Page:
Nevertheless, Maraisa’s comments cannot be taken as a closed case, since she herself recognizes the importance of her work in strengthening the self-esteem of black girls. And no wonder: about eight months ago, the blogger decided start wearing her hair natural and today beautifies Youtube with her empowering crespo (curly/kinky). Although her blog not be directed only to girls with curly hair, there are certainly many girls who feel represented and empowered to follow the example set by the vlogueira.
Fernnandah Oliveira, better known as Criloura, was one of the most politicized and secure in her comments. The 36-year old social worker dominates the world of hair and makeup, but also actively participates in discussion groups on sexism and racism. Her perspectives are quite different from Maraisa: “I think that beauty is within a process of subjectivity of self-esteem and acceptance. From this inclination it’s possible to present how citizenship, as a space and process of recognition and guarantee of rights and duties, is directly connected to this process,” she says. Similarly, she considers it necessary to expose and get involved in the wounds left by racism in beauty channels. “For whoever doubts this, just count the number of black bloggers and vlogueiras that are among those at the top and the white ones. It’s miserable to see how there is a difference in numbers and quality, on the inclusion of black women and men in this universe of fashion and beauty blogs and vlogs.”
Still on possible links between politics and beauty, vlogger Michelle Shirai, a 30-year old Brazilian living in Japan, states that online she has never suffered discrimination, but understands very positively her political influence on her audience: “My work with the videos is not only talking about beauty, but also of finding the true identity, crespa (curly/kinky), curly, dark or light skinned black women, to be proud of features and shapes. It involves respect and my union with many other black women bloggers and youtubers. It gives strength, courage and self love of not accepting what society thinks of imposes think how we should dress, or wear our hair.”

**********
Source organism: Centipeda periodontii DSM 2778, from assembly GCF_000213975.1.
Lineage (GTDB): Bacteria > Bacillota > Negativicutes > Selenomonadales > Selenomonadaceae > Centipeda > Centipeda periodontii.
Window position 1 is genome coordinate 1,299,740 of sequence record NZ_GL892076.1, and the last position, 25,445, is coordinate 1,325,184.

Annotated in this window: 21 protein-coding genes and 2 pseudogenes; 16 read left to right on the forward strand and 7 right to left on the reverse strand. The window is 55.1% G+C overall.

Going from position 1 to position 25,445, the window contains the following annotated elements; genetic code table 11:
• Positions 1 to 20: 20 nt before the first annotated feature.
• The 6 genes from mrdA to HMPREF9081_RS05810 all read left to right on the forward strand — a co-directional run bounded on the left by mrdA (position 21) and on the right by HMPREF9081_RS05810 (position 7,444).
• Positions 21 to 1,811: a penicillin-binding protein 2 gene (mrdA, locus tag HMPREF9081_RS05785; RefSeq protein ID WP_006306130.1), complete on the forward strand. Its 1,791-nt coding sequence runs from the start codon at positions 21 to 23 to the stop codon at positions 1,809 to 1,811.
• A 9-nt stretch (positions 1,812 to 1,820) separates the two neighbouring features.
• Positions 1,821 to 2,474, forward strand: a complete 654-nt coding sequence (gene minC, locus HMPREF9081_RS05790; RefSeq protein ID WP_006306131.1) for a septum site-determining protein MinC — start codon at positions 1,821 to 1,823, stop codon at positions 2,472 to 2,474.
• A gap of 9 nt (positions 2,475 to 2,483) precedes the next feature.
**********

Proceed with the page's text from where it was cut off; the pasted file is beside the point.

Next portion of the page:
As can be seen, the importance and influence of the work of bloggers and youtubers for black women is evident, even for those who are not politically motivated against racism and misogyny.
The beauty of activism
It is extremely important that all black women who work in fashion, hair and cosmetics on the internet know the potential that their spaces have to generate social transformation. These tools are so relevant that even without the intention of the bloggers, people who follow them are not the same after watching their videos and seeing their photos.
Unfortunately, it is still impressive to see black women secure themselves, sporting their natural hair and unashamed of their facial features. After all, we are all conditioned to value and appreciate only the beleza branca (white beauty). For black children involved in our culture, it is even more important that this work continues to be done, making possible for them a more secure self-esteem and free from internalized racism.
In this respect, all the bloggers interviewed talked about this, and somehow ended up being activists through their work. Beatriz Andrade defines this process when she says that “to the measure that one understands self-esteem, pre-concept decreases because knowledge of self causes a freedom that neither racism nor sexism are enough to maintain inner captivity.” Her message, as well as that of all the other gurus, is that every black woman accept and love herself, that overcomes the violence suffered since she came into the world and, from there, show what comes to her. If this is not activism, nothing is.
Source: Revista Fórum, Illustration art by Paula Portella